This is a photo of a Buddhist text written a godawful long time ago. It’s long, as you can see, but what you don’t know is that the scroll still has several yards way down there at the end. Look at that text. It’s gorgeous, isn’t it? It looks like it was shot off a laser printer, the lines are so crisp, the black so deep. The crazy thing is, we’re looking at the end of the text right here. The beginning is rolled up and tucked away. Couldn’t see it if you wanted to.

Last count, I’ve got 100 pages of fairly small print of my own scrawl in a black Moleskine. It’s solely from the last two weeks. Sitting in my backpack, just begging to be put to use. And so the work begins, I suppose. Of finding beginnings and endings and middles and all the parts that belong, and the so many that do not.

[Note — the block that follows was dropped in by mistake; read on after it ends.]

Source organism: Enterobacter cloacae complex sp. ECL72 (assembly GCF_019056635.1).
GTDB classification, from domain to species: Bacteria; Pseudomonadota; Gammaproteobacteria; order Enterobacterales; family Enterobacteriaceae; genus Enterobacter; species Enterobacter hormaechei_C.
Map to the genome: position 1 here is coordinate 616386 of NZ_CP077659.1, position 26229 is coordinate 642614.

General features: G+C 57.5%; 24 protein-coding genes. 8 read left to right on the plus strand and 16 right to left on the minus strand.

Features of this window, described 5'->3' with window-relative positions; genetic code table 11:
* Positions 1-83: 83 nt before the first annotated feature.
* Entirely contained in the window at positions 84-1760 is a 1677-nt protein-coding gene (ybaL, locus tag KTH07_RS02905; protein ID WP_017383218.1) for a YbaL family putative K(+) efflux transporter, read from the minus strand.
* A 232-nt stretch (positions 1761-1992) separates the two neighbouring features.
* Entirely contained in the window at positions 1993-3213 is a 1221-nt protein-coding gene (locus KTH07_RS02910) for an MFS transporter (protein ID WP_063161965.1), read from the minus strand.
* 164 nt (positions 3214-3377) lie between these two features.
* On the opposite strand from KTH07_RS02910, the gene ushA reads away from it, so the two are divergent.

Thank you to everyone who followed along over the past fourteen days. To the folks who left comments on Facebook, retweeted me on Twitter, or had just enough time to thumbs-up an Instagram photo: thank you, and I hope you stay tuned for the stories as they publish. It’s been a hell of a trip. Thanks for joining.

All My Best,

Matt

Return to the Tsunami

Passport: check. Clip-on lenses for iPhone: check. Voice recorder: check. Weather forecast: checked. Hotel and rental car reservations: kinda check. Notebook, ready pen, and open eyes/ears: yep.

If you know me at all, then you know that in 2011, the tsunami in Japan killed my Japanese grandmother, and that I subsequently deployed in support of Operation Tomodachi (friend), the U.S. military relief effort. Since then, I’ve told a highly-condensed version of my tsunami story for Anchorage’s Arctic Entries public storytelling event. I also wrote a short piece about watching Des Linden’s remarkable 2011 Boston Marathon from my hotel room in Japan.